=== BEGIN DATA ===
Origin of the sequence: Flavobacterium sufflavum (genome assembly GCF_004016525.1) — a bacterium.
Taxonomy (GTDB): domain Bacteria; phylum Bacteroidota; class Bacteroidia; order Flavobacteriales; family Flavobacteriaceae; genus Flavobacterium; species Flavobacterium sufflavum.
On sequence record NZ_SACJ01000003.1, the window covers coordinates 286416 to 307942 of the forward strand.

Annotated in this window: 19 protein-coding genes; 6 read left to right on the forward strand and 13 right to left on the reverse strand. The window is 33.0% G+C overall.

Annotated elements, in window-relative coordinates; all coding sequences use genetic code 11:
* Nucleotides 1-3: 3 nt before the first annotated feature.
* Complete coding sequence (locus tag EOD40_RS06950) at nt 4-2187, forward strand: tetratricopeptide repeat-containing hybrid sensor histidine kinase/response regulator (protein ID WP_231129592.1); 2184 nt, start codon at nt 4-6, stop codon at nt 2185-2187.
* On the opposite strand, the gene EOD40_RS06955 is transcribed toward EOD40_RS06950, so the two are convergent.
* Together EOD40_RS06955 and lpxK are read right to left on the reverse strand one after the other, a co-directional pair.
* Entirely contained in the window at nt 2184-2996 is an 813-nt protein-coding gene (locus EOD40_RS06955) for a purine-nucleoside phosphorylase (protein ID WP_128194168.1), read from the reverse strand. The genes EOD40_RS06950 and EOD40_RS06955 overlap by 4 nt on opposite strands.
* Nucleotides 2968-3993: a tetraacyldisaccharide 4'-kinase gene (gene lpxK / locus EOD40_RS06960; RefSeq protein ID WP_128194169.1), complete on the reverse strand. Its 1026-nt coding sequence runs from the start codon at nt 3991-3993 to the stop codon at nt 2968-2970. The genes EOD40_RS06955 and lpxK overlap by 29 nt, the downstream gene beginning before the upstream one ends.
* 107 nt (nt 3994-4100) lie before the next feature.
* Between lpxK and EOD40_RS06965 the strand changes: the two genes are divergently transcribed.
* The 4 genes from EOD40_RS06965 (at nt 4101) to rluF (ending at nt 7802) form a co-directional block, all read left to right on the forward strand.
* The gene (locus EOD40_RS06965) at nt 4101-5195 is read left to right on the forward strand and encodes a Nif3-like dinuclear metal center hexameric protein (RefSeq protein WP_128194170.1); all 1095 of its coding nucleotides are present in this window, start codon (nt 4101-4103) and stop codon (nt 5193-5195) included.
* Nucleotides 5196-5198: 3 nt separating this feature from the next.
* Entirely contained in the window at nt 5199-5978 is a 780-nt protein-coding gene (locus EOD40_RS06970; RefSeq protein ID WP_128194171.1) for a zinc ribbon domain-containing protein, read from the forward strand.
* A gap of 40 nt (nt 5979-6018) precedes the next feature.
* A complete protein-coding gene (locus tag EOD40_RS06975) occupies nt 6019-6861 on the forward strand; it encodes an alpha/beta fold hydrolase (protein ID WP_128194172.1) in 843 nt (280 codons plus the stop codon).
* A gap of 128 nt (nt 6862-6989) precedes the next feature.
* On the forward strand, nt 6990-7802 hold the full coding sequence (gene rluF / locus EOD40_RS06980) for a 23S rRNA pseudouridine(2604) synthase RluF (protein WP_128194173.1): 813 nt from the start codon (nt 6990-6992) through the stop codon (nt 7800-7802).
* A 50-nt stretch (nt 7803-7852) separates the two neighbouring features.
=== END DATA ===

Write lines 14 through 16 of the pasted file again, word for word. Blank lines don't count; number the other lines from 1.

* The 4 genes from EOD40_RS06965 (at nt 4101) to rluF (ending at nt 7802) form a co-directional block, all read left to right on the forward strand.
* The gene (locus EOD40_RS06965) at nt 4101-5195 is read left to right on the forward strand and encodes a Nif3-like dinuclear metal center hexameric protein (RefSeq protein WP_128194170.1); all 1095 of its coding nucleotides are present in this window, start codon (nt 4101-4103) and stop codon (nt 5193-5195) included.
* Nucleotides 5196-5198: 3 nt separating this feature from the next.